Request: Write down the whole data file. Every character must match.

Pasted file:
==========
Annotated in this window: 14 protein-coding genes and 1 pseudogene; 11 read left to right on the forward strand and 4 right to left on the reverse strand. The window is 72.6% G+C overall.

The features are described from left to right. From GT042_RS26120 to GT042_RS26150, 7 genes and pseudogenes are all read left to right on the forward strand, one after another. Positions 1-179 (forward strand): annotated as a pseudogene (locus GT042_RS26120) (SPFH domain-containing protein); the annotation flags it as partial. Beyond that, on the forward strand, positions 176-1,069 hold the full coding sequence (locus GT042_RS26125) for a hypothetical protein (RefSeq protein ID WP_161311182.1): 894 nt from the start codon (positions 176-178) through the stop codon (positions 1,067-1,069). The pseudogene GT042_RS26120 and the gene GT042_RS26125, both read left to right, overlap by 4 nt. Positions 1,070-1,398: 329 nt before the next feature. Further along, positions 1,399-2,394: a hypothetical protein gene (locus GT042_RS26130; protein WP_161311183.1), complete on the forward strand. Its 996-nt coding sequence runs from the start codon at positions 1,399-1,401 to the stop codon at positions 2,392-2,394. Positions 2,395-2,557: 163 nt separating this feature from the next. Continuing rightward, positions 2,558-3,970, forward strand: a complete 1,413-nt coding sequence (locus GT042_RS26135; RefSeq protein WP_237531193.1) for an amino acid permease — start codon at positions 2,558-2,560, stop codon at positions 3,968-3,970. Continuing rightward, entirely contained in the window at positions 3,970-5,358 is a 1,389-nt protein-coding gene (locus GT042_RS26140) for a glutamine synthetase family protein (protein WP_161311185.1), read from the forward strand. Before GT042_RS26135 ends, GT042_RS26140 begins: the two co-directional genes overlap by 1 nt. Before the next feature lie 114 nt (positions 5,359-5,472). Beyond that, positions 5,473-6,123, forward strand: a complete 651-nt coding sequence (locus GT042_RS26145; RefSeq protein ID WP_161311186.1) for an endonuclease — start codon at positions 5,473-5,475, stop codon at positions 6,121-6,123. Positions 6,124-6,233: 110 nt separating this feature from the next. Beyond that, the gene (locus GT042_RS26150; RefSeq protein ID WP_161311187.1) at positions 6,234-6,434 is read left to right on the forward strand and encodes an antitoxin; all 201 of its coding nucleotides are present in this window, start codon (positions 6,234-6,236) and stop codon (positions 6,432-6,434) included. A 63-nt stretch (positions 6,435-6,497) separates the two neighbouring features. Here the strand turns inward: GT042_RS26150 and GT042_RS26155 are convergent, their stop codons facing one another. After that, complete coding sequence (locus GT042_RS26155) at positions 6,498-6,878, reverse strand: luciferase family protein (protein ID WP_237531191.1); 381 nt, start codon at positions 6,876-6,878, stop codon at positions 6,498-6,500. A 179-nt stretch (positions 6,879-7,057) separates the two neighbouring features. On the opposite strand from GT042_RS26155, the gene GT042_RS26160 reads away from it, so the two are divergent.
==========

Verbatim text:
Annotated in this window: 14 protein-coding genes and 1 pseudogene; 11 read left to right on the forward strand and 4 right to left on the reverse strand. The window is 72.6% G+C overall.

The features are described from left to right. From GT042_RS26120 to GT042_RS26150, 7 genes and pseudogenes are all read left to right on the forward strand, one after another. Positions 1-179 (forward strand): annotated as a pseudogene (locus GT042_RS26120) (SPFH domain-containing protein); the annotation flags it as partial. Beyond that, on the forward strand, positions 176-1,069 hold the full coding sequence (locus GT042_RS26125) for a hypothetical protein (RefSeq protein ID WP_161311182.1): 894 nt from the start codon (positions 176-178) through the stop codon (positions 1,067-1,069). The pseudogene GT042_RS26120 and the gene GT042_RS26125, both read left to right, overlap by 4 nt. Positions 1,070-1,398: 329 nt before the next feature. Further along, positions 1,399-2,394: a hypothetical protein gene (locus GT042_RS26130; protein WP_161311183.1), complete on the forward strand. Its 996-nt coding sequence runs from the start codon at positions 1,399-1,401 to the stop codon at positions 2,392-2,394. Positions 2,395-2,557: 163 nt separating this feature from the next. Continuing rightward, positions 2,558-3,970, forward strand: a complete 1,413-nt coding sequence (locus GT042_RS26135; RefSeq protein WP_237531193.1) for an amino acid permease — start codon at positions 2,558-2,560, stop codon at positions 3,968-3,970. Continuing rightward, entirely contained in the window at positions 3,970-5,358 is a 1,389-nt protein-coding gene (locus GT042_RS26140) for a glutamine synthetase family protein (protein WP_161311185.1), read from the forward strand. Before GT042_RS26135 ends, GT042_RS26140 begins: the two co-directional genes overlap by 1 nt. Before the next feature lie 114 nt (positions 5,359-5,472). Beyond that, positions 5,473-6,123, forward strand: a complete 651-nt coding sequence (locus GT042_RS26145; RefSeq protein ID WP_161311186.1) for an endonuclease — start codon at positions 5,473-5,475, stop codon at positions 6,121-6,123. Positions 6,124-6,233: 110 nt separating this feature from the next. Beyond that, the gene (locus GT042_RS26150; RefSeq protein ID WP_161311187.1) at positions 6,234-6,434 is read left to right on the forward strand and encodes an antitoxin; all 201 of its coding nucleotides are present in this window, start codon (positions 6,234-6,236) and stop codon (positions 6,432-6,434) included. A 63-nt stretch (positions 6,435-6,497) separates the two neighbouring features. Here the strand turns inward: GT042_RS26150 and GT042_RS26155 are convergent, their stop codons facing one another. After that, complete coding sequence (locus GT042_RS26155) at positions 6,498-6,878, reverse strand: luciferase family protein (protein ID WP_237531191.1); 381 nt, start codon at positions 6,876-6,878, stop codon at positions 6,498-6,500. A 179-nt stretch (positions 6,879-7,057) separates the two neighbouring features. On the opposite strand from GT042_RS26155, the gene GT042_RS26160 reads away from it, so the two are divergent.